A neogi nightspider traversing an asteroid field near a stellar cloud. Image: Jessica Nguyen/Wizards of the Coast

“We present those ships as sort of examples,” Perkins said, noting that the original Spelljammer contained a hefty wargaming element, with gridded battle maps and tokens for enemy and allied starships. “They run the gamut from the expected sort of space galleons to bizarre things like this — and hammerhead ships and squid ships. Many of Spelljammer ships are sort of modeled after creatures. [...] That’s something we preserved. I think it’s one of the key elements that sort of defines Spelljammer.”

Stats for the original neogi deathspider, from 1989’s Spelljammer: Adventures in Space. It lists a crew of 11 and a beam of 50’. Image: Jim Holloway/Wizards of the Coast

New art for the Neogi nightspiders seems to be very faithful to the original, called deathspiders, with Jessica Nyugen’s brightly illuminated starship retaining the same lines and coloration as the 1989 version, illustrated by Jim Holloway.

Over the last several years, Wizards of the Coast has made a big show of avoiding issues of racial essentialism, expanding the drow for instance to allow for a variety of alignments other than true evil. The neogi are canonically among the worst of the worst, with an entire social structure that relies on slavery. “Own or be owned” is the neogi way of life, according to the original books. So, will Wizards be massaging some elements of this and other canonical races for a modern audience? Yes and no, according to Perkins.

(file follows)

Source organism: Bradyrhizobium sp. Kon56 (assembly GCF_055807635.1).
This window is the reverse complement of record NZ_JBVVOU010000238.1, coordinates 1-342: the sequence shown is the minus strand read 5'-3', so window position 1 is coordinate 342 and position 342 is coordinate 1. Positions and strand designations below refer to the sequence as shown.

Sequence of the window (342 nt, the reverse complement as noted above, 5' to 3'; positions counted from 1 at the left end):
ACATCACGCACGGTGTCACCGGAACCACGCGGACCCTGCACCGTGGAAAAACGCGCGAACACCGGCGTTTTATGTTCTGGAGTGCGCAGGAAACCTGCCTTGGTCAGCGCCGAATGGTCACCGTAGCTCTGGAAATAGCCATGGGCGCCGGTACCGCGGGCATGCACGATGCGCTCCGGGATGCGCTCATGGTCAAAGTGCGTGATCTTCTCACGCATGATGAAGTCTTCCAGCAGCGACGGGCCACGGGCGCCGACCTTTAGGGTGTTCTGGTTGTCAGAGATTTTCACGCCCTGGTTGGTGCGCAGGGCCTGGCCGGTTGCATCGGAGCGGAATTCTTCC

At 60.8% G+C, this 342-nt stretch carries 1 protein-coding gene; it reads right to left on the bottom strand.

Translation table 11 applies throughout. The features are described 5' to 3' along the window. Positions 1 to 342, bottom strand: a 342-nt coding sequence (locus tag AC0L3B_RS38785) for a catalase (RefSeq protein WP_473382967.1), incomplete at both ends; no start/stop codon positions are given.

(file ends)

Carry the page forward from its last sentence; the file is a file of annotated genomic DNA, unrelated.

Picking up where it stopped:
Mindflayers will be present in the revised setting, sailing through space in their mollusk-shaped nautiloid ships. Those who have played Baldur’s Gate 3 or who have visited the frozen north in Icewind Dale: Rime of the Frostmaiden have likewise encountered these evil, brain-eating squid people in the past. They’re still basically 100% bad guys, as are some of the beholders (giant, floating head-shaped monsters) that you’ll also be encountering in Spelljammer. But other races in the setting will have a lot more nuance than ever before.

“With other types of creatures we just wanted to show that there are layers there [and] that sometimes [...] your expectations can be turned on their head,” Perkins said, in response to Polygon’s query. “This question brought to mind one of my favorite Star Trek: The Next Generation episode called ‘I, Borg’ where, for the first time, we see sort of a more sympathetic side of what had previously been sort of a monolithic race in the Borg. I think that’s always a possibility within this setting, and many creatures that you encounter both in the adventure that appears in the product and that art more broadly described in [Boo’s Astral Menagerie], that there is a range there. [...] Vampirates can be nasty, but sometimes you find a good one. And sometimes you can make deals with them. And sometimes they’re your friends, and sometimes they’ll even sacrifice their lives to save you.”

Spelljammer: Adventures in Space will include a 64-page adventure titled Light of Xaryxis. The boxed set, which includes a DM screen, is available for pre-order now online and at your local game store — where it features unique cover art from Hydro74.

Spelljammer: Adventures in Space

  • $42
  • $70
  • 41% off

Prices taken at time of publishing.

  • $42 at Amazon